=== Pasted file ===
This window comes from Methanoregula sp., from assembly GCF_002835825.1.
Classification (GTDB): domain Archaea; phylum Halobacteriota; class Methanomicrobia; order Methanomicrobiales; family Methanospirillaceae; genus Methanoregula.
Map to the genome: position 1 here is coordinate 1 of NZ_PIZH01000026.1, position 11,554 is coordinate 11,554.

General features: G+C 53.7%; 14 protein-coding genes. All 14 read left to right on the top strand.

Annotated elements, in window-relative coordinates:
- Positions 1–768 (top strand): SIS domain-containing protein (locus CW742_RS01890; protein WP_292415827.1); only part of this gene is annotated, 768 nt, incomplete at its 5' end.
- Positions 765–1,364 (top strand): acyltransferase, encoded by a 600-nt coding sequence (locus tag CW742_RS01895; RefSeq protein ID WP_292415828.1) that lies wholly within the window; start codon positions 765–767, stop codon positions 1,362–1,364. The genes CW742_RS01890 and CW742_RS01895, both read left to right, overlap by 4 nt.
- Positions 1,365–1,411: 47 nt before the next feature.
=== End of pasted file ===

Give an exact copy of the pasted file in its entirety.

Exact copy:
This window comes from Methanoregula sp., from assembly GCF_002835825.1.
Classification (GTDB): domain Archaea; phylum Halobacteriota; class Methanomicrobia; order Methanomicrobiales; family Methanospirillaceae; genus Methanoregula.
Map to the genome: position 1 here is coordinate 1 of NZ_PIZH01000026.1, position 11,554 is coordinate 11,554.

General features: G+C 53.7%; 14 protein-coding genes. All 14 read left to right on the top strand.

Annotated elements, in window-relative coordinates:
- Positions 1–768 (top strand): SIS domain-containing protein (locus CW742_RS01890; protein WP_292415827.1); only part of this gene is annotated, 768 nt, incomplete at its 5' end.
- Positions 765–1,364 (top strand): acyltransferase, encoded by a 600-nt coding sequence (locus tag CW742_RS01895; RefSeq protein ID WP_292415828.1) that lies wholly within the window; start codon positions 765–767, stop codon positions 1,362–1,364. The genes CW742_RS01890 and CW742_RS01895, both read left to right, overlap by 4 nt.
- Positions 1,365–1,411: 47 nt before the next feature.